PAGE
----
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Intel Adds Sensors to Aid Data Center Cooling

Intel is adding new sensors to its server chips to help companies improve the efficiency of data center cooling systems, with a view to cutting operating costs and prolonging the life of equipment.

Intel will add sensors for measuring the inlet and outlet temperatures on servers, and also the airflow passing through systems. Its chips already include sensors that measure power consumption, said Jay Vincent, senior solution architect with Intel's high-density cloud computing division.

Intel will make the data available for use by tools that model airflow and cooling in data centers, providing a more accurate way to uncover hot spots and cold spots, and to run simulations that show where to put new IT equipment for the greatest cooling efficiency, he said.

Intel Adds Sensors to Aid Data Center Cooling
At the DatacenterDynamics conference in San Francisco last week, Intel presented results from a proof-of-concept it conducted with Future Facilities, which develops CFD (computational fluid dynamics) software for simulating airflow.

The test showed that the on-chip sensors allow CFD tools to model more accurately how air is moving in a data center, and also to predict more accurately how new IT equipment will affect airflow, said Akhil Docca, engineering and product manager at Future Facilities.

"If CFD modeling is done properly you can really get closer to the physics of the data center, and if you can visualize your airflow, you can manage it," he said.

The proof-of-concept was done on two server racks zoned off from the rest of the data center. The next step is to try it on a larger scale, he said.

The power used to run cooling equipment such as chillers and air handlers accounts for as much as 40 percent of the cost of running a data center. The U.S. Department of Energy has estimated that half the cooling capacity in its data centers is wasted through inefficiency, Vincent said.

Cooling systems are carefully configured to provide the right amount of cold air needed to cool a data center. But when IT departments install new equipment, airflow patterns get disturbed, warm and cold air mixes, and cooling capacity is wasted.

Some data centers install wireless sensors to help manage airflow. But they can be expensive to deploy and are often installed at the top of racks, on air conditioning units and elsewhere away from the servers themselves. That makes the data less accurate, according to Vincent.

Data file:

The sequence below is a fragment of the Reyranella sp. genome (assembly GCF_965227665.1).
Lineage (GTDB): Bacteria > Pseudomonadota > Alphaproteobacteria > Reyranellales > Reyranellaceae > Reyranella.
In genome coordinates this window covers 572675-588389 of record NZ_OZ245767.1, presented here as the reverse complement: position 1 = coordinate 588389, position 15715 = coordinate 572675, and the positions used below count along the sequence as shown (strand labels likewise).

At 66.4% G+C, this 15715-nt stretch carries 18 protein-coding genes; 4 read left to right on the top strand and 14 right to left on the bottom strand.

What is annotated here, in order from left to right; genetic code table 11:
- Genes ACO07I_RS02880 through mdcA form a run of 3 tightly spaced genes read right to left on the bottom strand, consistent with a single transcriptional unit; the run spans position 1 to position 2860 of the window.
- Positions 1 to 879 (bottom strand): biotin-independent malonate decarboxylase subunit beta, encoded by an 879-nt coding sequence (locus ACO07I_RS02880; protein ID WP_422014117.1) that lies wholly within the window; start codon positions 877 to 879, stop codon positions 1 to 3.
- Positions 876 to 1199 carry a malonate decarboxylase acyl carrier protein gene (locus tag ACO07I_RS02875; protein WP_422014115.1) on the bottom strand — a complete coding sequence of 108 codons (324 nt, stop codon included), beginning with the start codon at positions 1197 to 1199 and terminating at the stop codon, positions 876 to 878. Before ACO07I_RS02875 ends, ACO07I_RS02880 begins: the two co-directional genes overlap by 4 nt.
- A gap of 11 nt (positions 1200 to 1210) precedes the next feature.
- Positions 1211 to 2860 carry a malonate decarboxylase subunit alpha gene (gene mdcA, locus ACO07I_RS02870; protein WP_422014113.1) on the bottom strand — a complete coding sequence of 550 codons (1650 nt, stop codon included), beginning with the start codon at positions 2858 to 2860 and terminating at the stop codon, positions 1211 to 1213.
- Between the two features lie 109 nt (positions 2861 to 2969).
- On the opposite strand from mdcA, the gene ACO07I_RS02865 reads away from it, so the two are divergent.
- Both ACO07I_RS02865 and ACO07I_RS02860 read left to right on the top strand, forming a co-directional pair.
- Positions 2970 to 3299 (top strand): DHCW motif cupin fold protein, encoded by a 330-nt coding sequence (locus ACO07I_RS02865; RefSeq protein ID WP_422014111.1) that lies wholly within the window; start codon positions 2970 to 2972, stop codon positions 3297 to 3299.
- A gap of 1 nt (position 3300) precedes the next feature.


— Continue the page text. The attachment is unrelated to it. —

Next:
"What Intel proposes is to establish the server as the source of the data," he said. "It's the source of demand [for cooling], so it makes sense that it should be the source of data as well."

The CFD tool collects the temperature, airflow and power data from the servers, aggregates it to the rack level, and runs a simulation to identify places where cold air is bypassing server inlets, or where exhaust air is being recirculated.

"We use that real-time data to see what's happening today, but also to project what might happen if you bring in 300 servers tomorrow," Docca said.

The data will be available to other management tools besides CFD software, Vincent said.

Intel will enable the sensors in components it sells to "white box" vendors next year, he said. For the big server vendors, it will be up to them whether they enable the sensors in their equipment, and it's unclear if all of them will. The sensor data won't be free, Vincent said -- Intel licenses a software tool called Node Manager to read the power data it provides currently.

Dell already puts temperature sensors in its PowerEdge servers, including for inlet and outlet temperatures, said Eric Wilcox, power and cooling product manager for Dell. But if Intel makes them part of its chip platform it could reduce costs for manufacturers and also provide a set of standards for reporting sensor data.

That should make life easier for companies developing third-party management tools, and help customers who manage servers from multiple vendors.

Greening data centers
"We're aware of Intel's value proposition here and plan to pass it on to customers," Wilcox said.

HP also puts temperature sensors in its ProLiant servers -- 32 of them, according to Michael Kendall, a group manager for HP's industry-standard servers and software. It feeds the data into its server management tools, which can perform tasks like varying fan speeds depending on how much cooling is needed. It also makes the data available to nlyte Software, a maker of data-center-infrastructure management software, through a partnership.

Intel's work might provide HP with more data it can take advantage of, Kendall said.

One challenge is educating customers about the technologies available to them. Most customers probably don't know about all the instrumentation data that's already available to them, Wilcox said.

For the sensors to achieve their full potential, IT and facilities staff will have to work together more closely. The ultimate goal of this project and a similar one conducted last year by Lawrence Berkeley National Labs is to link IT equipment directly to power and cooling systems, so that supply can be adjusted automatically to match demand.

"We're going to supply the ability to be more sophisticated," Vincent said, "but you've got to take advantage of it, otherwise nothing's going to change."

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